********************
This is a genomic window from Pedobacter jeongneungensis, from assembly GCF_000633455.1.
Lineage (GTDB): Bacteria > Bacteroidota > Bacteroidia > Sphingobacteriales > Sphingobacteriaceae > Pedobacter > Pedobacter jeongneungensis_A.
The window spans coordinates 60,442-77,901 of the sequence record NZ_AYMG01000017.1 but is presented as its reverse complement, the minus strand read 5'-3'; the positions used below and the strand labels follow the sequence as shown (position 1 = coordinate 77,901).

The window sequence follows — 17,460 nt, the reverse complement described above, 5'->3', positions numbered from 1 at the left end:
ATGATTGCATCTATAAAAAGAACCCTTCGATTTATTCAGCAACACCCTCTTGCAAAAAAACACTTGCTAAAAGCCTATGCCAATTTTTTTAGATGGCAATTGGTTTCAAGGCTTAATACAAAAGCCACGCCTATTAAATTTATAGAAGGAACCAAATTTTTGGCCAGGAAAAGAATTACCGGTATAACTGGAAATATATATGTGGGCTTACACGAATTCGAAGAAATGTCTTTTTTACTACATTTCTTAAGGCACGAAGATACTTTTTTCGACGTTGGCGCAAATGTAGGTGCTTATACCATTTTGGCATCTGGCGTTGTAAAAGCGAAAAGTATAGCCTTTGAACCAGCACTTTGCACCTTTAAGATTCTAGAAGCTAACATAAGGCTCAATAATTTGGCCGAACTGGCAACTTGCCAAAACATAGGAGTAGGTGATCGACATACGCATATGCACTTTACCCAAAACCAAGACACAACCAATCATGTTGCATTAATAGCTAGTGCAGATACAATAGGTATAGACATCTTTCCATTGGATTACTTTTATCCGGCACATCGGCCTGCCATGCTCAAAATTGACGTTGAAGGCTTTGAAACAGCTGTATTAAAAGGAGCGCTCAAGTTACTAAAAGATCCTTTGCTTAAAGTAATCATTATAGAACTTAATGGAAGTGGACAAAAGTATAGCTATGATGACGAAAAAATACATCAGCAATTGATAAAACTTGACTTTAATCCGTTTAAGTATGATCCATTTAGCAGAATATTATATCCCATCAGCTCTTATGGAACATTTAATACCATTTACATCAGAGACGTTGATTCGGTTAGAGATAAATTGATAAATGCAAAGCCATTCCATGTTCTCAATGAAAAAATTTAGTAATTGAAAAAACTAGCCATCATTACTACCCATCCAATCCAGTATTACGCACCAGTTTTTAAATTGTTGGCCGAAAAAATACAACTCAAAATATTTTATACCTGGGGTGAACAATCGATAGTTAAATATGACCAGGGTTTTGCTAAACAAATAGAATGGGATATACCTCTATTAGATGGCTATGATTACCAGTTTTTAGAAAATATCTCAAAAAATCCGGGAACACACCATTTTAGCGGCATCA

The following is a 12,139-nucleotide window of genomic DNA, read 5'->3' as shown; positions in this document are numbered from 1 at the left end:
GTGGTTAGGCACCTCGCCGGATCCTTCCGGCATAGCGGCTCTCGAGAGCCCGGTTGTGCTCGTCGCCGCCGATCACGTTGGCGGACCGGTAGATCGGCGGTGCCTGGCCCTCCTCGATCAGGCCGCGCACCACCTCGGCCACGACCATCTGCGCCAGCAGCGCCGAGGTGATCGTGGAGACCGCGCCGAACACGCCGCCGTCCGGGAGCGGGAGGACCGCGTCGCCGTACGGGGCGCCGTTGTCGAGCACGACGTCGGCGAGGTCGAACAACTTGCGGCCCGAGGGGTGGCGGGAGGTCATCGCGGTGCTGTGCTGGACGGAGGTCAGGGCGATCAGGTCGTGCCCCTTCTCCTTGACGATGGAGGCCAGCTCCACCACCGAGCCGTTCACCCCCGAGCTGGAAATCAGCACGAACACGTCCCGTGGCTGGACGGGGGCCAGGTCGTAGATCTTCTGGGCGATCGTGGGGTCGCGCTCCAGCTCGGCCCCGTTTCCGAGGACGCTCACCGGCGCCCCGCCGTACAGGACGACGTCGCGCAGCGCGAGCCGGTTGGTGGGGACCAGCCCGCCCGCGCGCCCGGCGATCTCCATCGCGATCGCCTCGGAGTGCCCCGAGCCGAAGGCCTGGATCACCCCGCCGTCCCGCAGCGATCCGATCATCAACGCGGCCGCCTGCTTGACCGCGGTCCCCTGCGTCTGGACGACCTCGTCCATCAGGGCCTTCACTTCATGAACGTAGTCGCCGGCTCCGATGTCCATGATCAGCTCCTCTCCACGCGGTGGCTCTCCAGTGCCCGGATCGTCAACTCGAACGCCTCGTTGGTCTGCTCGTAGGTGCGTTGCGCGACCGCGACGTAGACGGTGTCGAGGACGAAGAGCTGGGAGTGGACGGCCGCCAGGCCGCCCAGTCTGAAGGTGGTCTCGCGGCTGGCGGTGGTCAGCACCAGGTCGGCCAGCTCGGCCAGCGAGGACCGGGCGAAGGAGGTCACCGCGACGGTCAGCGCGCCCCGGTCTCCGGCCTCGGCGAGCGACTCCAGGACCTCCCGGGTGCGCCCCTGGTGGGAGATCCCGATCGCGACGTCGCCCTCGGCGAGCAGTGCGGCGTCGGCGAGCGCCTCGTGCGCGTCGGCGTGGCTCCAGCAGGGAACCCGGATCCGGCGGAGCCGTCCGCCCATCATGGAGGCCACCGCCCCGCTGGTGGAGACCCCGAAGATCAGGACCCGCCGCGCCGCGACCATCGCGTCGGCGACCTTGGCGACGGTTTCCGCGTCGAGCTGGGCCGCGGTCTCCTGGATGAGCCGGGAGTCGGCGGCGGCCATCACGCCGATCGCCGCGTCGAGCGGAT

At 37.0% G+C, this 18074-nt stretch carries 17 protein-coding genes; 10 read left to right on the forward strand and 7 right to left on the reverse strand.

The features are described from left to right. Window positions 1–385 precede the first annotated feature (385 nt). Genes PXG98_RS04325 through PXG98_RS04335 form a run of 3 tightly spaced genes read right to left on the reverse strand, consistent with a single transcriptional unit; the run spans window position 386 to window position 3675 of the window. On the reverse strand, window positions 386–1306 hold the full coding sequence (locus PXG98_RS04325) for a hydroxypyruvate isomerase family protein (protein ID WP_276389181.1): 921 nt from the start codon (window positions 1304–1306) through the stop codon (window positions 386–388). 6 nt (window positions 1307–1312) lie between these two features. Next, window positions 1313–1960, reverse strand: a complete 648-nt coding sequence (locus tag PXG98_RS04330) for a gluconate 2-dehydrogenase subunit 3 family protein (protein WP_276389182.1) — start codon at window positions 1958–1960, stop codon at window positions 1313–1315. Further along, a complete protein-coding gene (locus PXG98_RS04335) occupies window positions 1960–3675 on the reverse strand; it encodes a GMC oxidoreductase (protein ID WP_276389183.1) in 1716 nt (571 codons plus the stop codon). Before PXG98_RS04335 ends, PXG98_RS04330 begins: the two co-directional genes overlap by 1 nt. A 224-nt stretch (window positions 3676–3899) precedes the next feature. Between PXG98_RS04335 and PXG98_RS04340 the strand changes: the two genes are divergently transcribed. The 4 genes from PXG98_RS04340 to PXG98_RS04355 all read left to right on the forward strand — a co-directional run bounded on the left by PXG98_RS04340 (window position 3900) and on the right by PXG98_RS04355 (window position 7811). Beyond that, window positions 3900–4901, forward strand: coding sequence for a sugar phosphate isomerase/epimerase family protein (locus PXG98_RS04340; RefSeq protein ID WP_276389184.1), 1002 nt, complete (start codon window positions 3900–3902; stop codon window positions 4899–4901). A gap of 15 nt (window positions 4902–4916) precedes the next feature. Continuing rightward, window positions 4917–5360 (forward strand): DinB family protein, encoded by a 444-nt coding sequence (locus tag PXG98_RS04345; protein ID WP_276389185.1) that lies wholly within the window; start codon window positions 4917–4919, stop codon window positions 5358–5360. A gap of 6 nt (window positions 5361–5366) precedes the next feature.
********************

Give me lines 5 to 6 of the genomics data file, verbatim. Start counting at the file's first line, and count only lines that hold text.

ATGATTGCATCTATAAAAAGAACCCTTCGATTTATTCAGCAACACCCTCTTGCAAAAAAACACTTGCTAAAAGCCTATGCCAATTTTTTTAGATGGCAATTGGTTTCAAGGCTTAATACAAAAGCCACGCCTATTAAATTTATAGAAGGAACCAAATTTTTGGCCAGGAAAAGAATTACCGGTATAACTGGAAATATATATGTGGGCTTACACGAATTCGAAGAAATGTCTTTTTTACTACATTTCTTAAGGCACGAAGATACTTTTTTCGACGTTGGCGCAAATGTAGGTGCTTATACCATTTTGGCATCTGGCGTTGTAAAAGCGAAAAGTATAGCCTTTGAACCAGCACTTTGCACCTTTAAGATTCTAGAAGCTAACATAAGGCTCAATAATTTGGCCGAACTGGCAACTTGCCAAAACATAGGAGTAGGTGATCGACATACGCATATGCACTTTACCCAAAACCAAGACACAACCAATCATGTTGCATTAATAGCTAGTGCAGATACAATAGGTATAGACATCTTTCCATTGGATTACTTTTATCCGGCACATCGGCCTGCCATGCTCAAAATTGACGTTGAAGGCTTTGAAACAGCTGTATTAAAAGGAGCGCTCAAGTTACTAAAAGATCCTTTGCTTAAAGTAATCATTATAGAACTTAATGGAAGTGGACAAAAGTATAGCTATGATGACGAAAAAATACATCAGCAATTGATAAAACTTGACTTTAATCCGTTTAAGTATGATCCATTTAGCAGAATATTATATCCCATCAGCTCTTATGGAACATTTAATACCATTTACATCAGAGACGTTGATTCGGTTAGAGATAAATTGATAAATGCAAAGCCATTCCATGTTCTCAATGAAAAAATTTAGTAATTGAAAAAACTAGCCATCATTACTACCCATCCAATCCAGTATTACGCACCAGTTTTTAAATTGTTGGCCGAAAAAATACAACTCAAAATATTTTATACCTGGGGTGAACAATCGATAGTTAAATATGACCAGGGTTTTGCTAAACAAATAGAATGGGATATACCTCTATTAGATGGCTATGATTACCAGTTTTTAGAAAATATCTCAAAAAATCCGGGAACACACCATTTTAGCGGCATCA

The following is a 12,139-nucleotide window of genomic DNA, read 5'->3' as shown; positions in this document are numbered from 1 at the left end: